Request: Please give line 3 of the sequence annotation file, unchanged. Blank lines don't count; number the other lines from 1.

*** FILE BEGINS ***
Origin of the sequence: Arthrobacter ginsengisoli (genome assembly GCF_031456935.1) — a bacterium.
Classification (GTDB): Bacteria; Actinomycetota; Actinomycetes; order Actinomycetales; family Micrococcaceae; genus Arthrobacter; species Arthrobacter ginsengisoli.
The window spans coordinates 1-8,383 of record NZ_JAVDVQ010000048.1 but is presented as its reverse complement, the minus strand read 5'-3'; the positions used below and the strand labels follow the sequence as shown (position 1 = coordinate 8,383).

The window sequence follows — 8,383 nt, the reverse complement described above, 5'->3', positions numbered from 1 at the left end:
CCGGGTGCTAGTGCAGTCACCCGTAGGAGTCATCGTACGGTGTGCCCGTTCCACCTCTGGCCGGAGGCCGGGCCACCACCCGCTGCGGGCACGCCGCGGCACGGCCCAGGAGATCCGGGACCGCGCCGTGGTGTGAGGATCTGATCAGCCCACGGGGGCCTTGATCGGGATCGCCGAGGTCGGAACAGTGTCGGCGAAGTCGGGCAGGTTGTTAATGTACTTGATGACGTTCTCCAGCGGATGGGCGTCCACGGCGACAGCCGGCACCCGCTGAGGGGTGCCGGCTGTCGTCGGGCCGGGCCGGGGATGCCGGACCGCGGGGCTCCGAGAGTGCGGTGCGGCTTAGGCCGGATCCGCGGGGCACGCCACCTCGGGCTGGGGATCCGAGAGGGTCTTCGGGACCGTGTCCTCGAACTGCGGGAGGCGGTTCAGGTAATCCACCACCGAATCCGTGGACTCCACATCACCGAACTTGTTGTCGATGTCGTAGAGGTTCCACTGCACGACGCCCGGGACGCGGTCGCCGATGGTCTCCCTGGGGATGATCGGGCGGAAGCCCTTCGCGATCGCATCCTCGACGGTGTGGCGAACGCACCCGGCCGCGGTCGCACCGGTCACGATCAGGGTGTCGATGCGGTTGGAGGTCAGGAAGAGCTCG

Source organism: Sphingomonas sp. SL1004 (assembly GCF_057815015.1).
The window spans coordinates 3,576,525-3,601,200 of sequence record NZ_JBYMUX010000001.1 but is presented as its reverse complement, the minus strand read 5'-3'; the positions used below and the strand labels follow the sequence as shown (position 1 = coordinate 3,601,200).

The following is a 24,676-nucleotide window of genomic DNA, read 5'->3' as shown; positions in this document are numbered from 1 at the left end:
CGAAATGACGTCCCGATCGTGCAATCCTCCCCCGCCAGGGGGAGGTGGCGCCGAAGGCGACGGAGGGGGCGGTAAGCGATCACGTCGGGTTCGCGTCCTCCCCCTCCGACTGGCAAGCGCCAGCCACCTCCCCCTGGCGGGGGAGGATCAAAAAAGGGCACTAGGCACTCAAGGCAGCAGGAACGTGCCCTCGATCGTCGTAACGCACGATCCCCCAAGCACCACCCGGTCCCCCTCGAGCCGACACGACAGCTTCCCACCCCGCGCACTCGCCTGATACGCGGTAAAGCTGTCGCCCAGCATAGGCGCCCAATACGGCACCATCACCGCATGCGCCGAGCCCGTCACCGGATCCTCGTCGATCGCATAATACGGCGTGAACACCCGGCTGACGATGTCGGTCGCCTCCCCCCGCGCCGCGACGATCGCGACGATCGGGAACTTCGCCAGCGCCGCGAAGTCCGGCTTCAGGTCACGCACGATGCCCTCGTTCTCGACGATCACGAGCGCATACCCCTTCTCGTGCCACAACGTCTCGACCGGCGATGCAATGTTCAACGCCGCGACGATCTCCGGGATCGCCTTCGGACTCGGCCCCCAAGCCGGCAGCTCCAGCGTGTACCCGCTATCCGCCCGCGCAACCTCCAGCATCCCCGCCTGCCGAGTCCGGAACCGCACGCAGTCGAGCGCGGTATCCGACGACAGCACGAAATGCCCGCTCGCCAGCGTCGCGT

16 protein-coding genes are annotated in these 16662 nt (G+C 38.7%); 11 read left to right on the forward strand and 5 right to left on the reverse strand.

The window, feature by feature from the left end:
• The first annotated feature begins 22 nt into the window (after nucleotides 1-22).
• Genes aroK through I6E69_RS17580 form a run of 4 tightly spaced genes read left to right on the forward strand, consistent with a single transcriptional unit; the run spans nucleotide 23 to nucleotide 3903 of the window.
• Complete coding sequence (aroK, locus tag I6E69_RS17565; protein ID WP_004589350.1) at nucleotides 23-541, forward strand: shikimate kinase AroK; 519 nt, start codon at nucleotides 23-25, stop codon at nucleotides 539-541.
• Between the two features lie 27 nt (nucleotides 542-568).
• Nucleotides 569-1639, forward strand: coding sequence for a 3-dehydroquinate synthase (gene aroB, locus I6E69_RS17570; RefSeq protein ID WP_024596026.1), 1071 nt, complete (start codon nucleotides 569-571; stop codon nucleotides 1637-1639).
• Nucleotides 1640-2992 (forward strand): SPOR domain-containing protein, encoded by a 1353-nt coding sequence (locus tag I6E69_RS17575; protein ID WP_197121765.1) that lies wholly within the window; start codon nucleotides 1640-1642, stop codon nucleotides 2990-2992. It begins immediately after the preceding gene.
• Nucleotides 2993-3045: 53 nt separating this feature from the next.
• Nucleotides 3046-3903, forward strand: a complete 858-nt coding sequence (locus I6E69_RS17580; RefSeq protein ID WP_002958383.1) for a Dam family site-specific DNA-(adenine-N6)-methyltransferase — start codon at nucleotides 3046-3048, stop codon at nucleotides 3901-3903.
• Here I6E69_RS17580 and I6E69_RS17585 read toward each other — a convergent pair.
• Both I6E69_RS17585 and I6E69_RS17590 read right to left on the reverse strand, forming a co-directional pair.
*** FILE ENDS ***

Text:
The window spans coordinates 1-8,383 of record NZ_JAVDVQ010000048.1 but is presented as its reverse complement, the minus strand read 5'-3'; the positions used below and the strand labels follow the sequence as shown (position 1 = coordinate 8,383).